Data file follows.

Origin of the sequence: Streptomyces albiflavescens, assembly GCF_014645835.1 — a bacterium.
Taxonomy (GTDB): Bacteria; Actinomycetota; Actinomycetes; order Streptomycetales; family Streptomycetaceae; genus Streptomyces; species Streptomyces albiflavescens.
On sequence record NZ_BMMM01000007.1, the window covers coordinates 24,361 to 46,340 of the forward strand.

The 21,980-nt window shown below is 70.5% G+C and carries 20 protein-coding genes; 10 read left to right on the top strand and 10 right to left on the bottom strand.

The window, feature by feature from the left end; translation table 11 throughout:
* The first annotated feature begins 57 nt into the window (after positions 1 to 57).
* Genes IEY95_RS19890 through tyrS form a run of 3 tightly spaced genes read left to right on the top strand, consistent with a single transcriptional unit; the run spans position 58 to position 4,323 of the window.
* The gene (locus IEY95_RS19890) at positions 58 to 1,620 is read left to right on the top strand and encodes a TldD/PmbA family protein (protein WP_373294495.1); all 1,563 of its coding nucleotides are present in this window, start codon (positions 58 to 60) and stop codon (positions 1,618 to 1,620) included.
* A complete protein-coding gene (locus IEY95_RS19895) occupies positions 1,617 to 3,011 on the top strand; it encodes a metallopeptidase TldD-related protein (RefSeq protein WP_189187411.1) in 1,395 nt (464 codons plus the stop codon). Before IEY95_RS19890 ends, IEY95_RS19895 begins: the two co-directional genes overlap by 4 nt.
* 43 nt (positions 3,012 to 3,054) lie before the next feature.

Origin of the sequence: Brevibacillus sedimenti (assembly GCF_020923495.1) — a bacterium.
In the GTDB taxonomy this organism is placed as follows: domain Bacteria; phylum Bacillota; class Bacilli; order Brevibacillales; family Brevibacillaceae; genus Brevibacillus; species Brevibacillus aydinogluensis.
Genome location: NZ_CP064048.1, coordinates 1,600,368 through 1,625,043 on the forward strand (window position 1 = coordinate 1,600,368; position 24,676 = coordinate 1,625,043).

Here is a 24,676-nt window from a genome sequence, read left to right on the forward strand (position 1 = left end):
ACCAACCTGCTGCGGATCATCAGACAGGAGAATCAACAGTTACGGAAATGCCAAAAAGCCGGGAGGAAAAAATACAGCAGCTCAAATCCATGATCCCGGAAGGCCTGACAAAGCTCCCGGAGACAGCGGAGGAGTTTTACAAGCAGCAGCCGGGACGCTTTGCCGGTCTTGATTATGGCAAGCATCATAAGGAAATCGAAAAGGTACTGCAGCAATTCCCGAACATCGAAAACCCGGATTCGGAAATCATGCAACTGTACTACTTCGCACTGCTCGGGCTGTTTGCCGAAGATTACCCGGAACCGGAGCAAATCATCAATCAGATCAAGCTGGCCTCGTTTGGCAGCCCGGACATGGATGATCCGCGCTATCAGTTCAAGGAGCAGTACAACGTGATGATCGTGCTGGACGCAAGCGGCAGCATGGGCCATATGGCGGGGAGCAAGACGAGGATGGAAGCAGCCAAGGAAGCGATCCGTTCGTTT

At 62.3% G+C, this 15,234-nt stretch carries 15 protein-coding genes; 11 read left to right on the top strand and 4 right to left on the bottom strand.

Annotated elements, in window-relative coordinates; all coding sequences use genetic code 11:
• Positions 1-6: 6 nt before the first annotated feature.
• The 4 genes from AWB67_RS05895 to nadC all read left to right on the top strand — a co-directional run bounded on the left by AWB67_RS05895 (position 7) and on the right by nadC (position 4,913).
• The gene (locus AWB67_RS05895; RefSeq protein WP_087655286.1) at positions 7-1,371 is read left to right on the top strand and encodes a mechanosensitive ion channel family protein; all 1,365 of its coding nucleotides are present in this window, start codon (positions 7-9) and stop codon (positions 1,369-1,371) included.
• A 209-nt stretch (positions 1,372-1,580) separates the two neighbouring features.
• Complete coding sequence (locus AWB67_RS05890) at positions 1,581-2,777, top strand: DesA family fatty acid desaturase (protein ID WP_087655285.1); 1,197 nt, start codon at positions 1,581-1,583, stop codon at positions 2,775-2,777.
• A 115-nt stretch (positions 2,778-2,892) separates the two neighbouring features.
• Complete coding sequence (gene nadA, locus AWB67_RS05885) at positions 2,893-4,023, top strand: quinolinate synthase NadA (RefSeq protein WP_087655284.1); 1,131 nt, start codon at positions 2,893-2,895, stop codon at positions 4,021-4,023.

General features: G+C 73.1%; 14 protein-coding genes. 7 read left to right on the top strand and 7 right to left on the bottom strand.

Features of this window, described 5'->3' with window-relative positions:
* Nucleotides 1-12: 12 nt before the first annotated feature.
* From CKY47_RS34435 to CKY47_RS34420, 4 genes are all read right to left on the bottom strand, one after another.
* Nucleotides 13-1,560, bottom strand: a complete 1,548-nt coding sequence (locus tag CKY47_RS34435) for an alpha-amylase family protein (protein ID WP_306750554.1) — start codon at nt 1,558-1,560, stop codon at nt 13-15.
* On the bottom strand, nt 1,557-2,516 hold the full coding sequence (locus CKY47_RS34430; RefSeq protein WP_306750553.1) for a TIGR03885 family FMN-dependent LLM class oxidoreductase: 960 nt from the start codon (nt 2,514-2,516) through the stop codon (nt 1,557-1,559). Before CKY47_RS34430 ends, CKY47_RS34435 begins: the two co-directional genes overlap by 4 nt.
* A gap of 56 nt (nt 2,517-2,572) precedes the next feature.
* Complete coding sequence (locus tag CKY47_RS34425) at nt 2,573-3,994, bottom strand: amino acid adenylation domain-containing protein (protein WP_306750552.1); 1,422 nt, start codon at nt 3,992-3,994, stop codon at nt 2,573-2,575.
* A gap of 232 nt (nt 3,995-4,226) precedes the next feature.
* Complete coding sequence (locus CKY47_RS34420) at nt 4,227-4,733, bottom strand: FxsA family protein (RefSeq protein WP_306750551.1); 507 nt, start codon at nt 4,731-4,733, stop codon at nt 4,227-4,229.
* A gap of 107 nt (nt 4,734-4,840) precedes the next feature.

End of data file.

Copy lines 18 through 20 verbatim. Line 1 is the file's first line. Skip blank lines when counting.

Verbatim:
• Positions 1-6: 6 nt before the first annotated feature.
• The 4 genes from AWB67_RS05895 to nadC all read left to right on the top strand — a co-directional run bounded on the left by AWB67_RS05895 (position 7) and on the right by nadC (position 4,913).
• The gene (locus AWB67_RS05895; RefSeq protein WP_087655286.1) at positions 7-1,371 is read left to right on the top strand and encodes a mechanosensitive ion channel family protein; all 1,365 of its coding nucleotides are present in this window, start codon (positions 7-9) and stop codon (positions 1,369-1,371) included.